In the event of campus closure due to inclement weather, natural disasters, or other emergencies, faculty are encouraged to continue classes online. There are a variety of methods to host classes and keep students engaged to keep classes on schedule.
If the campus is closed and a faculty member wants to hold a class online that normally meets in person, the faculty member should notify his or her students directly.
When planning these activities, be aware that the conditions can impact faculty, staff, and students and their dependents in different ways depending on where they live and what commitments they have.
All faculty are encouraged to identify alternative delivery methods or class activities that can be implemented in the event of weather-related or other emergency closures. Departments may have different stipulations regarding online classes and inclement weather. We recommend that you check in with your dean or department chair to to see if there are additional requirements.
Why do this?
Although the prospect of a snow day may hold some appeal, there are good reasons to offer an alternative class. Your department’s policy may require it, your students may want it, or you may want to avoid cutting parts of your syllabus or having to condense topics. Reorganizing class for a snow day offers an opportunity to try something new in your course, and possibly something better.
Ideas for Online Class Activities
There are a few easy ways to conduct classes online that provide the equivalent of a classroom experience or a means to assign work. A more detailed description of the programs is down below.
Flip your classroom during the closure and create a video lecture at home with Panopto and post it in Canvas for students to watch.
Host a synchronous (real time) class meeting in Zoom and record it for anyone who misses the session. If you flipped your classroom, this could be a webinar to discuss the lecture.
Create classroom activities that can be completed remotely, such as:
Be mindful that everyone’s situation is different and some students may not have the same access to online resources as you. While we hope to keep classes on schedule, your own and your students’ safety comes first.
Panopto Quick Start Videos
Real Time Class Meetings (Zoom)
Zoom is a program/app used as a meeting place for people who may be in different locations to call in a shared space. It allows online instructional classroom meetings where students would be able to join the call even if they are snowed in. It’s an easy way to keep your class on track with lectures when campus is closed.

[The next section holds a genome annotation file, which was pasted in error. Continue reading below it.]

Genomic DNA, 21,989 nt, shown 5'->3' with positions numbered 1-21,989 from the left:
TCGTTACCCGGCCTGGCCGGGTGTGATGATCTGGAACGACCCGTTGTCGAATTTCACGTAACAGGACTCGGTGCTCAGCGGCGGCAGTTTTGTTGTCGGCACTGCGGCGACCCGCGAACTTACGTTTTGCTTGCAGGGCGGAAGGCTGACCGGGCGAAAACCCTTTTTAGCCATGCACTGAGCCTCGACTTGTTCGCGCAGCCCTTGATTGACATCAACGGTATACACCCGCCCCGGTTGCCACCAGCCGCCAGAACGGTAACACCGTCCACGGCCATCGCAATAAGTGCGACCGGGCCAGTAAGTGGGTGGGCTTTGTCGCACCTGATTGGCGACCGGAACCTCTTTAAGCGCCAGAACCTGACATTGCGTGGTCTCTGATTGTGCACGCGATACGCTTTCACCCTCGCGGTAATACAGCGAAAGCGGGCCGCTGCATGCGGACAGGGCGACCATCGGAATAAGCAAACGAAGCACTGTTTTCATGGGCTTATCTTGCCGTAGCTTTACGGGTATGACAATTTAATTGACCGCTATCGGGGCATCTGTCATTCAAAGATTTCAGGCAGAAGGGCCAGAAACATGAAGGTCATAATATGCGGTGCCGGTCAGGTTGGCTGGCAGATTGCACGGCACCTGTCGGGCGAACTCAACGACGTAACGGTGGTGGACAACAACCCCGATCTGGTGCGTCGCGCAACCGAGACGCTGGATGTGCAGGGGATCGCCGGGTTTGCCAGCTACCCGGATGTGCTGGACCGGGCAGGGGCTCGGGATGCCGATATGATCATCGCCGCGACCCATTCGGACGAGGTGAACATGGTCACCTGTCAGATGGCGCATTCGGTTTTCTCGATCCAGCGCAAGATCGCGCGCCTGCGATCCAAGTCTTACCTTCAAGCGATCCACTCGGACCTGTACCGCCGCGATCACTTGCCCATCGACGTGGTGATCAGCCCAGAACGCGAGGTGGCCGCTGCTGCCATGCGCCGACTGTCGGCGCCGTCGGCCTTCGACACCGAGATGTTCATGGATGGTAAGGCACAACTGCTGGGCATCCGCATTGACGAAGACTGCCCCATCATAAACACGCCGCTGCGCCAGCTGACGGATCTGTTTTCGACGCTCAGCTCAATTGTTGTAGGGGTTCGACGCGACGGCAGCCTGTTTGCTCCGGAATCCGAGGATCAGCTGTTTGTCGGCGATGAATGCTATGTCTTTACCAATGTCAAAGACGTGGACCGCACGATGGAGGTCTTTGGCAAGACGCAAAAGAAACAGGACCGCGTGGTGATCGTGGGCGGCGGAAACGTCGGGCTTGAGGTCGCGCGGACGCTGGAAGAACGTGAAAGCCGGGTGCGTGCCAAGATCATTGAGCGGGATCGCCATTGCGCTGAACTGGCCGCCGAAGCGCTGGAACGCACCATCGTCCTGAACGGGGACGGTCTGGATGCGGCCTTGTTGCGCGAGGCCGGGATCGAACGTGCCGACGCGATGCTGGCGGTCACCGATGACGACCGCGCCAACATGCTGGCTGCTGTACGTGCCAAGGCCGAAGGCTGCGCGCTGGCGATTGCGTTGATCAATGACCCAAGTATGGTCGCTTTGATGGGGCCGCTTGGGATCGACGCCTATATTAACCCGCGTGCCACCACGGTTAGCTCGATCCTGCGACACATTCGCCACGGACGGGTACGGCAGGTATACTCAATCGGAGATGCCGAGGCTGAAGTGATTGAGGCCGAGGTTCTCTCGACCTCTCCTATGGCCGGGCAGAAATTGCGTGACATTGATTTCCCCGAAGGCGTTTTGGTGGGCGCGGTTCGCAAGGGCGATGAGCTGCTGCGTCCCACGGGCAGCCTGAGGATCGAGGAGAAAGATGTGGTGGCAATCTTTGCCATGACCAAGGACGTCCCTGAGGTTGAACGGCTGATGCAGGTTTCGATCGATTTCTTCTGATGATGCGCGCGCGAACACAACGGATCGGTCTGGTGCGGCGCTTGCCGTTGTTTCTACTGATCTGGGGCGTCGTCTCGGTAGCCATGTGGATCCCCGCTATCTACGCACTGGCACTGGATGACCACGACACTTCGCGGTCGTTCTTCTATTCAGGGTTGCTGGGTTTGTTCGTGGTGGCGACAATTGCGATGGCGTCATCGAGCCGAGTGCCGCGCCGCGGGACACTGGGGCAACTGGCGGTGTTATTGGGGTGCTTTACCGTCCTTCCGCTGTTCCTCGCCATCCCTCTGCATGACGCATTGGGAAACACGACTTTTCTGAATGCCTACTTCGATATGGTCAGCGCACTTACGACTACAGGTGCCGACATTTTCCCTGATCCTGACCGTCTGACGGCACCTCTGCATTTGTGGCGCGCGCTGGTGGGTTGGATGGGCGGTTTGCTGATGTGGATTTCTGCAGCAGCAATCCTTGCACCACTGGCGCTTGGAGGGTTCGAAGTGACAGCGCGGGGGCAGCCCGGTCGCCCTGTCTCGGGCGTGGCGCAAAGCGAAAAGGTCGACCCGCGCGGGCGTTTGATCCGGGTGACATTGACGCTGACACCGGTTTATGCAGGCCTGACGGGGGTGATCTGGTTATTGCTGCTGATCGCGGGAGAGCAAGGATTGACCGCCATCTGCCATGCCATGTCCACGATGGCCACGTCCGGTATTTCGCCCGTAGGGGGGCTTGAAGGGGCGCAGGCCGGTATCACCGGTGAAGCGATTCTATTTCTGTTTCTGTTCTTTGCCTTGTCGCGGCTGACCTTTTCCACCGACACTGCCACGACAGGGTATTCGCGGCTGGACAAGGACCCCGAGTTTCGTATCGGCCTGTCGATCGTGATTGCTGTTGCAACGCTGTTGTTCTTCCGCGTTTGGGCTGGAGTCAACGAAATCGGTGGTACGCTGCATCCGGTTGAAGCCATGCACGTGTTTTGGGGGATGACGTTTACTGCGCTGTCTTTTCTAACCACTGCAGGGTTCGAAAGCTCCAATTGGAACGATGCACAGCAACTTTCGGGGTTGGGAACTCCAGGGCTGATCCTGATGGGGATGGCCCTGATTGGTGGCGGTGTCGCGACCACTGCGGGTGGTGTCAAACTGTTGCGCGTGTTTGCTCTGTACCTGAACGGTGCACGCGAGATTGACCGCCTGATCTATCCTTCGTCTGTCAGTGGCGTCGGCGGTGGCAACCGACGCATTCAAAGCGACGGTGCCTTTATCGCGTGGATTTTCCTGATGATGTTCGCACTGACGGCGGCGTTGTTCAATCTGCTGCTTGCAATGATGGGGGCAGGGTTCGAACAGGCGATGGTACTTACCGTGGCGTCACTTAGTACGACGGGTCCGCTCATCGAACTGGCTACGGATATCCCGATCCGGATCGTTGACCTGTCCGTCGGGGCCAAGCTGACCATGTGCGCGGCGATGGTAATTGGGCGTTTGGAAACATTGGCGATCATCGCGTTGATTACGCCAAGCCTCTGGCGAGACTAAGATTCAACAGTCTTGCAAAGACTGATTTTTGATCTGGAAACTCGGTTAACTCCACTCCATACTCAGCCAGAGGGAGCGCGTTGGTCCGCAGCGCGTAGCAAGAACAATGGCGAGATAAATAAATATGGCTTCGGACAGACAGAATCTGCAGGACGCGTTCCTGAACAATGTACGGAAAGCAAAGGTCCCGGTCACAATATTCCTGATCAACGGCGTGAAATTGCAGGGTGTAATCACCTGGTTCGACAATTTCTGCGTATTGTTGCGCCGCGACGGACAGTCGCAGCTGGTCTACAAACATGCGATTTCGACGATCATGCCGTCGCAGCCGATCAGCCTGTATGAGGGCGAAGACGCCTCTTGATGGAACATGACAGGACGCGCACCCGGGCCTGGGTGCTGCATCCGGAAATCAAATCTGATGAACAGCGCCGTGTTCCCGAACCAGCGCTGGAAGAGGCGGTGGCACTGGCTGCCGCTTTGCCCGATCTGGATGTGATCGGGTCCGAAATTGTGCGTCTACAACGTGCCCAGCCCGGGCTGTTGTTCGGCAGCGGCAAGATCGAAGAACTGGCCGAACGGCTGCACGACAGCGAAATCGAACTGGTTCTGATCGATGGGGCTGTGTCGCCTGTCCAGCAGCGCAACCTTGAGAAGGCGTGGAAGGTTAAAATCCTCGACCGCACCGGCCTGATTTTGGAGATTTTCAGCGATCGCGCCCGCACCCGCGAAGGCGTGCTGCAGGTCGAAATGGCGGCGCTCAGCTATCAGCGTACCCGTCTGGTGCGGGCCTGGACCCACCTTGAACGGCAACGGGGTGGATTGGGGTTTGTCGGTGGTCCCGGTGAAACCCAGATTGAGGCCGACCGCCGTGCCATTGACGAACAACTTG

We’re happy to talk about good practices for the mechanics using Zoom and to discuss how it works in different class settings. A fully online session will run differently than a mixed mode session which would include students on campus in class and those online.
Zoom Quick Start Videos
Tips for Using Zoom
Connectivity problems happen – let students know that that’s ok and they should just rejoin as they can.
If you have access to a microphone or headset use it – it’ll nearly always be better audio than your computer’s built in options.
Control background noise and disruption by asking students to stay muted unless they are going to speak. Encourage them to use earbuds or headphones and refrain from typing on the laptop unless they are muted.
Consider using the text-messaging tool built into Zoom or keeping the video feed off.
This saves internet bandwidth and allows participants to listen comfortably without worrying about their appearance.
If you’re running a session with students on campus and online, designate someone in the room with you to be actively monitoring and engaging with the online students in the chat.
This is a good way to make sure the online students have a voice without you trying to do everything at once
For synchronous (real time) online sessions – be aware that you’re often being invited into a student’s home and be understanding.
Although we’d suggest that you recommend students to find a quiet space and set aside the time, they (and you) may not always be able to control interruptions by roommates, spouses, children, and pets.
Especially with snow days, I’d suggest recording live sessions so that students can re-watch what they missed if they need to leave the session for a while.